International Journal of Nutrition, Pharmacology, Neurological Diseases

EDITORIAL
Year
: 2018  |  Volume : 8  |  Issue : 2  |  Page : 33--34

Environmental Chemicals and Parkinson’s Disease


Shaaban Abdelfattah1, Mohamed Salama2, Rania Hamed Abdel-Rahman1, Laila El-Zalabany1, Mona El-Harouny1,  
1 Clinical Toxicology Department, Faculty of Medicine, Mansoura University, Mansoura, Egypt
2 Clinical Toxicology Department, Faculty of Medicine, Mansoura University, Mansoura; Medical Experimental Research Center (MERC), Faculty of Medicine, Mansoura University, Mansoura, Egypt

Correspondence Address:
Mohamed Salama
Clinical Toxicology Department, Faculty of Medicine, Mansoura University, Mansoura-35516
Egypt




How to cite this article:
Abdelfattah S, Salama M, Abdel-Rahman RH, El-Zalabany L, El-Harouny M. Environmental Chemicals and Parkinson’s Disease.Int J Nutr Pharmacol Neurol Dis 2018;8:33-34


How to cite this URL:
Abdelfattah S, Salama M, Abdel-Rahman RH, El-Zalabany L, El-Harouny M. Environmental Chemicals and Parkinson’s Disease. Int J Nutr Pharmacol Neurol Dis [serial online] 2018 [cited 2019 Aug 22 ];8:33-34
Available from: http://www.ijnpnd.com/text.asp?2018/8/2/33/231272


Full Text

The interest toward the environmental causes of Parkinson’s disease (PD) was initiated when the chemical 1-methyl-4-phenyl-1,2,3,6-tetrahydropyridine “MPTP” was identified as causing manifestations clinically similar to PD. These observations provided proof to the hypothesis that environmental chemicals exposure could cause PD.[1] Environmental chemicals refer to the chemical elements present in air, water, food, soil, or other environmental media, for example pesticides, solvents, metals, and air pollutants.[1]

 Pesticides



Pesticides include hundreds of chemicals with widely different structures and effects. Identifying the specific chemicals is important to understand the disease pathogenesis.[2] It was claimed that pesticides exposure is associated with PD.[3] Oxidative stress and neuroinflammation are the potentially involved mechanisms in both PD pathophysiology and pesticide neurotoxicity.[4] Susceptibility to PD due to pesticides exposure may occur through the modification of genes responsible for coding detoxifying enzymes. For example, alterations in the neuronal aldehyde dehydrogenase enzymes are associated with an increased risk of the development of PD in the persons who are exposed to fungicides.[2]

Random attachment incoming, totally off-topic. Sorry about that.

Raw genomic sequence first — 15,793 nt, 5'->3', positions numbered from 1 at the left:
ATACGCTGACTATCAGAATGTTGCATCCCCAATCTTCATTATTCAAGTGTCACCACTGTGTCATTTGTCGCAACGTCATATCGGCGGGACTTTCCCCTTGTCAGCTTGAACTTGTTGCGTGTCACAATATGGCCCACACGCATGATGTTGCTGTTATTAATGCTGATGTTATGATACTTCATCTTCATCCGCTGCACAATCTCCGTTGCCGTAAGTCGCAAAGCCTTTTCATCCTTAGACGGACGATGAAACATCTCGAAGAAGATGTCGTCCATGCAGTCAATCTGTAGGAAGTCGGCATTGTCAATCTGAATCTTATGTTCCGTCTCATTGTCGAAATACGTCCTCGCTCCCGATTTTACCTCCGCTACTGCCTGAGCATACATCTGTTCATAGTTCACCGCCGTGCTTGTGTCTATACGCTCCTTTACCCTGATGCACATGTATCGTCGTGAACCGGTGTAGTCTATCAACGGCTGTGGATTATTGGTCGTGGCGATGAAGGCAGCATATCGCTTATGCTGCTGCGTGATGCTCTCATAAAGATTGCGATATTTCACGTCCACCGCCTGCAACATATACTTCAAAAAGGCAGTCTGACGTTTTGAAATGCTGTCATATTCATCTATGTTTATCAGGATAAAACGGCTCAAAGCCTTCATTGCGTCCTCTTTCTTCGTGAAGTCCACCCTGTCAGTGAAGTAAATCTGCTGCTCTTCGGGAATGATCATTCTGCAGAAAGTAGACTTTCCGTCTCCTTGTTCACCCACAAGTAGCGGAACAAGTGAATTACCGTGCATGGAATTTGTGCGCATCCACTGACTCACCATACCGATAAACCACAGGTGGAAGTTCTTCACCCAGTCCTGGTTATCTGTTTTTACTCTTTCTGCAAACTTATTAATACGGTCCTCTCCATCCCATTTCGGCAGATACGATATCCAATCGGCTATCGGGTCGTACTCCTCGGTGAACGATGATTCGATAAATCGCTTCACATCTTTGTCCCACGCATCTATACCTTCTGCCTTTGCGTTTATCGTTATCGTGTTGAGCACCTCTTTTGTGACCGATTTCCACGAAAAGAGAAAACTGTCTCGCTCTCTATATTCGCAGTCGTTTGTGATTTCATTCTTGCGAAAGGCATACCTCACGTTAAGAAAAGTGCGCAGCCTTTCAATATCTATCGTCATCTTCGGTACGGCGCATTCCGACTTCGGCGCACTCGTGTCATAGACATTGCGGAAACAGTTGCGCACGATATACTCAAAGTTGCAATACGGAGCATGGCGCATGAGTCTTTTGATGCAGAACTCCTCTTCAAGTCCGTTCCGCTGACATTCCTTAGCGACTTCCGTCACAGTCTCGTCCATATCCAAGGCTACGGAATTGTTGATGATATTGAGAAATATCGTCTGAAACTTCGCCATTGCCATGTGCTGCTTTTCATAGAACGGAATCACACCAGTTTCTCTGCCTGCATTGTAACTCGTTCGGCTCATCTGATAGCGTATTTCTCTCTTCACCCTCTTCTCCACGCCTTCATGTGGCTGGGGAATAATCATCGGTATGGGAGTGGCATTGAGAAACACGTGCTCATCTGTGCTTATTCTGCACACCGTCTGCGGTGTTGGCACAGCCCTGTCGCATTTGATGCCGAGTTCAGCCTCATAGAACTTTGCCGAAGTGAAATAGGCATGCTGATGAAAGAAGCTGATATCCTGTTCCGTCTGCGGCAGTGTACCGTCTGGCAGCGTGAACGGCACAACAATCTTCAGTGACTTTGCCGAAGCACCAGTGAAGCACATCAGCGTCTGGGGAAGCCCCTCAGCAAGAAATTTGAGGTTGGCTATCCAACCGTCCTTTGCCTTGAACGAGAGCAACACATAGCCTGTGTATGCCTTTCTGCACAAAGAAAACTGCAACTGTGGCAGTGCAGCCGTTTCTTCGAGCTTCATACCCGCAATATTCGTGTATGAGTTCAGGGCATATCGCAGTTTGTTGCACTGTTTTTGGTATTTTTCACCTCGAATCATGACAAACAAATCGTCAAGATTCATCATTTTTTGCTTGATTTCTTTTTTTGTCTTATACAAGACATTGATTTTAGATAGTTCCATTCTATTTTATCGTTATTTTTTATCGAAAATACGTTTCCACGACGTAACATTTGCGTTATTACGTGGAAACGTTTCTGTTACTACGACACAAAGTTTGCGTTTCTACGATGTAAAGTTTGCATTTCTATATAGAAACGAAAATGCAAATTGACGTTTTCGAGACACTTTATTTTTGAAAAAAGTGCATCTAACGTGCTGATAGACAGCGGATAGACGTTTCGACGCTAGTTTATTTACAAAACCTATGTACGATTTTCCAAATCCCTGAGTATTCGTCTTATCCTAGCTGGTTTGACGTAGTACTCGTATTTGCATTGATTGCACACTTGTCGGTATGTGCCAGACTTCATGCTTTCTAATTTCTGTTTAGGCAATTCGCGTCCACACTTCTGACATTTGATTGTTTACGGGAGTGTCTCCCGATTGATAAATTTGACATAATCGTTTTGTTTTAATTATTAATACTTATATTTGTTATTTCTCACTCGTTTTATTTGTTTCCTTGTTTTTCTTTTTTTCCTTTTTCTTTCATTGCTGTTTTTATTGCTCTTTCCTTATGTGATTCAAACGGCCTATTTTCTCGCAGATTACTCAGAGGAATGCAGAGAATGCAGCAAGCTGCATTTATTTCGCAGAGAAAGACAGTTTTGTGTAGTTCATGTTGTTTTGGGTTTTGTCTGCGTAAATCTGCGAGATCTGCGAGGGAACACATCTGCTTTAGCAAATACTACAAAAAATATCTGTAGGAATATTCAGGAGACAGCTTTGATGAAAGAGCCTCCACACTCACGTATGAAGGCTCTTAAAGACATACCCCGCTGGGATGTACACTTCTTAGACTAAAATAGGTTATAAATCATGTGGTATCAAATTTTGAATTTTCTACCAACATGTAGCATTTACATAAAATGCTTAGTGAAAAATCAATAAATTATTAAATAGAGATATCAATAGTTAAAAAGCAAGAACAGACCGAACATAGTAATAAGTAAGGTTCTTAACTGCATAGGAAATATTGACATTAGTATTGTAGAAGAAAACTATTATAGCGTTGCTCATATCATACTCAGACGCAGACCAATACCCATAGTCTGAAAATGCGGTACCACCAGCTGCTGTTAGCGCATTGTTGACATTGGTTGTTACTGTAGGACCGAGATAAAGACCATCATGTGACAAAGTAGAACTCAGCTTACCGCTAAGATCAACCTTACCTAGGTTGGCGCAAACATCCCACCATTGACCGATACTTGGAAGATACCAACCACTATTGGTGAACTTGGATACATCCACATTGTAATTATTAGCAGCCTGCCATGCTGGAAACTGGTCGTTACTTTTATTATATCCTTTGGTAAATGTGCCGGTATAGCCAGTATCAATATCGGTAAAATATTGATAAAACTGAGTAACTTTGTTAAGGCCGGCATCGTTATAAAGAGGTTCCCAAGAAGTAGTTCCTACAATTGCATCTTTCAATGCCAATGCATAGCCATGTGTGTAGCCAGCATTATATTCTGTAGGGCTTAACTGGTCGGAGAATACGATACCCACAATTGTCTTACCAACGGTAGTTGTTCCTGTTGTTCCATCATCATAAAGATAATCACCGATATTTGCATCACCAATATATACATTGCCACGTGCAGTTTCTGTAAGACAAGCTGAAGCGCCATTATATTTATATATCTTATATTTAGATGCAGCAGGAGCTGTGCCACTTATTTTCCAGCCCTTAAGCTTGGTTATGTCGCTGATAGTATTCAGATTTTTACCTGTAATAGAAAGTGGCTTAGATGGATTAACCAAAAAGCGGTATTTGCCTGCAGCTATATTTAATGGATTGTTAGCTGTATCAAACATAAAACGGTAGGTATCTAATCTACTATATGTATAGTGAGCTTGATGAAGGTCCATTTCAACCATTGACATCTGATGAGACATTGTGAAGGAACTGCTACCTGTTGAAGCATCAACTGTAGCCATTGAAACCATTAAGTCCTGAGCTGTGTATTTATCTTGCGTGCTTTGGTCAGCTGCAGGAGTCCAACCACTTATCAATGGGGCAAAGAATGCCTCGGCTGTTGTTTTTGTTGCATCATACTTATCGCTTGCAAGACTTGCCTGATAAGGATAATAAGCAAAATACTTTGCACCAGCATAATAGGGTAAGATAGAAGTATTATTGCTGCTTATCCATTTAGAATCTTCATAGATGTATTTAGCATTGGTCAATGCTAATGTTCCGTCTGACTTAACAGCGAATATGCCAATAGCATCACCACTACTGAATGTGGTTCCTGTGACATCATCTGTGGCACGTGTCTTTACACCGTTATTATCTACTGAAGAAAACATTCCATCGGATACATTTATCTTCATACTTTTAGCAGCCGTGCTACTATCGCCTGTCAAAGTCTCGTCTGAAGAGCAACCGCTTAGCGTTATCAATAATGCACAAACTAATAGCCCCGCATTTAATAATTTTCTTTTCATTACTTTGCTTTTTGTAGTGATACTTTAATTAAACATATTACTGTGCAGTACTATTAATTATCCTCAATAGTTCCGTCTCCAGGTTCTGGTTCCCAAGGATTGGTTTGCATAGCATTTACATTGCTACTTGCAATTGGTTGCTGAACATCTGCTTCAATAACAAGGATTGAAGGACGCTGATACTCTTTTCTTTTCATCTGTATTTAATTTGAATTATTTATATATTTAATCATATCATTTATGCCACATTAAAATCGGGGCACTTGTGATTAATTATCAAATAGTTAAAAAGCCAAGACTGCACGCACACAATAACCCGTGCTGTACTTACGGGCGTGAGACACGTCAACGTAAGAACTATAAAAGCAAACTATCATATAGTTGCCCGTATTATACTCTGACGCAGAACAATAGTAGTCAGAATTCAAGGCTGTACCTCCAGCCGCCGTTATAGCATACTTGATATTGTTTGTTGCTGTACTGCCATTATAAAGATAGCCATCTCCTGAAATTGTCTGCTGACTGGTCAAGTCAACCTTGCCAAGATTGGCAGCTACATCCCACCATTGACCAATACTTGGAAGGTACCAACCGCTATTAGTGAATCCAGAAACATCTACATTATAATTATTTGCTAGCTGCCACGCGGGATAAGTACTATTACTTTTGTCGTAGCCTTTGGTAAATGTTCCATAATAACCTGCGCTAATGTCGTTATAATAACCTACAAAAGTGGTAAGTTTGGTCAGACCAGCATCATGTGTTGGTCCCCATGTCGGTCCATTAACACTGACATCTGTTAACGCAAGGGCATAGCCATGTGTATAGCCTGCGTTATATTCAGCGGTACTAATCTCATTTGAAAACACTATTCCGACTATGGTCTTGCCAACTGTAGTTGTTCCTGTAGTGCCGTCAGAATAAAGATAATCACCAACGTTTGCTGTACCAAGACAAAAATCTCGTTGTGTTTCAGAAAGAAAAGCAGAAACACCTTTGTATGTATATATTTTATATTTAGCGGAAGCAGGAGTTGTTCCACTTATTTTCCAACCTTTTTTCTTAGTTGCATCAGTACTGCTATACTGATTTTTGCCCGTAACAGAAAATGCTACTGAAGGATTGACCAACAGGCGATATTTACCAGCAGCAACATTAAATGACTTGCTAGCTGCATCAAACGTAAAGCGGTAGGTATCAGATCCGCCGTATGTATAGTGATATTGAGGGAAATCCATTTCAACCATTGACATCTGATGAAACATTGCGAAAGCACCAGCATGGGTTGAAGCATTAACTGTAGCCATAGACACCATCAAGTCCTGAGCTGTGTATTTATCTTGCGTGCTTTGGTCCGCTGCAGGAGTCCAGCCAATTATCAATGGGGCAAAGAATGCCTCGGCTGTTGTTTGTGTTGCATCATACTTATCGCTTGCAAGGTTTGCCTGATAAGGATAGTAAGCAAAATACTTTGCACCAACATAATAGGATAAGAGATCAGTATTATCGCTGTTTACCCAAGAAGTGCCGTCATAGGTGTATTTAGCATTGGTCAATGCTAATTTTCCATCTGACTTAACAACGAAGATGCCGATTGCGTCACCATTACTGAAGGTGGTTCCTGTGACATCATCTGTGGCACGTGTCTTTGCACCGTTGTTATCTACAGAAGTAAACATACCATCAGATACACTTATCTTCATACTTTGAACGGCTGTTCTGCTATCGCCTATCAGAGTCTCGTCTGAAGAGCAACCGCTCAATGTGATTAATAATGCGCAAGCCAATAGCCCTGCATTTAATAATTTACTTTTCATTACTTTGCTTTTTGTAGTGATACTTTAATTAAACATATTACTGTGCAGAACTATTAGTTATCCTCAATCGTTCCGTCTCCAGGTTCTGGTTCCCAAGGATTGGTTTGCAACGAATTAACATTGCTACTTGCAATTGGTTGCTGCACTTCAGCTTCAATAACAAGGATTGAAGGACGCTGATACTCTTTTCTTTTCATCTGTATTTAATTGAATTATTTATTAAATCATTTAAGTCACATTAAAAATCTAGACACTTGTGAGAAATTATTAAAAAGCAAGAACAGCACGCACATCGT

Solvents



Occupational exposure to chlorinated solvents such as trichloroethylene is associated with an increased risk of PD. Experimental studies showed that trichloroethylene causes parkinsonism in rats, producing degeneration of dopaminergic neurons, reactive microglia, mitochondrial complex I inhibition, oxidative stress, and alpha-synuclein aggregation.[5]

 Metals



There is an increased risk of PD when people are exposed to various metals including manganese (Mn), iron, and copper.[6] Chronic manganese exposure results in its accumulation in brain, causing brain dysfunctions and extrapyramidal manifestations similar to PD known as Mn-induced parkinsonism or manganism, and this can be explained by the oxidative stress and mitochondrial dysfunction caused by Mn.[7] It was also found that iron and copper chronic exposure can be a risk of PD through the production of free radicals that cause lipid, protein, and deoxyribonucleic acid (DNA) oxidation, potentially resulting in dopamine neuron cell death.[8]

 Air pollutants



Some epidemiological studies linked ambient air pollutants to the PD incidence.[9] Air pollutants such as nitrogen dioxide may affect the brain either directly through the transport of pollutants from the olfactory bulb or through the systemic inflammation that contributes to the neurodegenerative process.[10]

References

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